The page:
Home / US / Fines of up to $ 15,000 per day in New York for COVID rule violators take effect Friday – NBC New York

Fines of up to $ 15,000 per day in New York for COVID rule violators take effect Friday – NBC New York



What to know

  • Heavy fines will be imposed from Friday for violations of the new COVID restrictions that went into effect in New York the day before; mass collection infractions can cost up to $ 15,000 per day
  • The new restrictions are based on Governor Andrew Cuomo’s color-coded cluster areas; red zones see stricter rules, which are in effect for a minimum of two weeks but may be in effect for longer
  • They come when New York state sees its highest total COVID hospitalizations since July and New York̵
    7;s daily average case rate exceeds 500; New Jersey is also seeing increases in cases and hospitalizations

New York City will begin paying hefty fines on Friday as the city and state step up enforcement of new COVID restrictions amid month highs in total hospitalizations that were followed by rising infection rates at hotspots.

Penalties of up to $ 15,000 per day apply for violations of the mass collection rules; in the red cluster areas, those are completely banned. A maximum capacity of 25% or a maximum of 10 people applies to places of worship, while schools change completely remote activities and non-essential activities have been closed. Fines of up to $ 1,000 per day accompany social distancing and mask-wearing infractions, and Mayor Bill de Blasio has warned people who break the rules will face the consequences.

Areas of the orange and red cluster zone see varying restrictions, although schools can only stay in person, with mandatory weekly testing, within the latter. The new restrictions have been in effect for at least two weeks; they won’t be reversed until the infection rate trend returns to the numbers New York saw this summer.

The announcement of the cluster zones earlier this week sparked strong protests, mainly from heavily affected religious communities who criticized the renewed restrictions on places of worship. Governor Andrew Cuomo said the rules are not targeted, but are based on scientific data and data and reflect areas that he believes violated COVID precautions and allowed spikes in the first place.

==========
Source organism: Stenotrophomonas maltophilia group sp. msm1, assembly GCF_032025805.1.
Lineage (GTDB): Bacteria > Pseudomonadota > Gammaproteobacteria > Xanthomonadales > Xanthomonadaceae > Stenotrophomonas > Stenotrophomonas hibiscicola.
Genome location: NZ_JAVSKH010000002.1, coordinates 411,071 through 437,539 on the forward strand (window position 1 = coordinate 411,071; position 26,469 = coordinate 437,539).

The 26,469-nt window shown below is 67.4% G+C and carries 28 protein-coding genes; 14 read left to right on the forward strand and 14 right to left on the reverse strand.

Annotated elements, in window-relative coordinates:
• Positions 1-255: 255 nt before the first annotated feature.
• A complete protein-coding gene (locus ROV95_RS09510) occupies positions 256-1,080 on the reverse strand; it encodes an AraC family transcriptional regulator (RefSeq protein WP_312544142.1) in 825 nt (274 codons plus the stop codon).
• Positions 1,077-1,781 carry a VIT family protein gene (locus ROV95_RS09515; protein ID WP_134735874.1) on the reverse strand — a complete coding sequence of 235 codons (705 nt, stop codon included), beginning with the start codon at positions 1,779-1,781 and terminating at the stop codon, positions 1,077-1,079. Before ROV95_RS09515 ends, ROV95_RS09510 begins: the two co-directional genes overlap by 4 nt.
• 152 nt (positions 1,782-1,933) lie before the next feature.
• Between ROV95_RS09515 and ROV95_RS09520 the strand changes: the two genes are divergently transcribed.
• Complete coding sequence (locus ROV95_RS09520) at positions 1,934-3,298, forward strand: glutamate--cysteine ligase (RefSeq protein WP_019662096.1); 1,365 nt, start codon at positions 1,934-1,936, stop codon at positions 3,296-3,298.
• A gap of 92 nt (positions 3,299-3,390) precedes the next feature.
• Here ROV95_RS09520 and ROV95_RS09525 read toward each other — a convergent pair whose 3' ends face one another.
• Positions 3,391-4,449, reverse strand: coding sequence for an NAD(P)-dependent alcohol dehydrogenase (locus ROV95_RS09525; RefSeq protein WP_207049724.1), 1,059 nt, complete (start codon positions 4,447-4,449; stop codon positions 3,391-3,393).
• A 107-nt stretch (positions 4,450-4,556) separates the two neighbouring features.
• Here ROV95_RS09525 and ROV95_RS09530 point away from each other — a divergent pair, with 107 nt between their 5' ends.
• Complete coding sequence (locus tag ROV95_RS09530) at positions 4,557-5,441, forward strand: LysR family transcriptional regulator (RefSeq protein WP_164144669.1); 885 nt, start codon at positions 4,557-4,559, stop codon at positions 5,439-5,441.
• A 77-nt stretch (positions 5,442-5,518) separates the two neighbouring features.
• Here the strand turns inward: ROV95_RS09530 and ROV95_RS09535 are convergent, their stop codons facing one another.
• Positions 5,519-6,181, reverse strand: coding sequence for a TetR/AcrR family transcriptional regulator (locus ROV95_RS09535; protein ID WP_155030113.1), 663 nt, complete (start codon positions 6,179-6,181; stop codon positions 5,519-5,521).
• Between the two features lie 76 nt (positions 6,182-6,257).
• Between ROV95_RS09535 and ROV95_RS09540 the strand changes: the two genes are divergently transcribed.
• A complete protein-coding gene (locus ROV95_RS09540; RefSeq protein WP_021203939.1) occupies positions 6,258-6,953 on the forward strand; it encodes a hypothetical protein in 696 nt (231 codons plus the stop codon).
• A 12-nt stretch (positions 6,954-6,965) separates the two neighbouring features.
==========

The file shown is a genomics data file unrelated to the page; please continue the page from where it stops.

New York’s restrictions, which apply to clusters in Brooklyn and Queens, as well as Orange, Rockland and Broome counties, cover only about 6 percent of the state’s entire population, the governor said. The same 6% of the state’s population recently accounted for around a quarter of new daily COVID cases. Twenty hotspot postcodes have a 5.8% positivity rate, more than five times the state average and far above the New York City average in recent weeks.

Although the overall infection rate remains low, total COVID hospitalizations are reaching recent highs both statewide and in the city. Cuomo reported 754 total hospitalizations in New York on Thursday, the highest number since July 16. New York City’s daily average of COVID cases has nearly doubled in the past month.

Thu daily update of the average of cases


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The daily average of COVID cases across the city is climbing to a long month high.

New York hospitalizations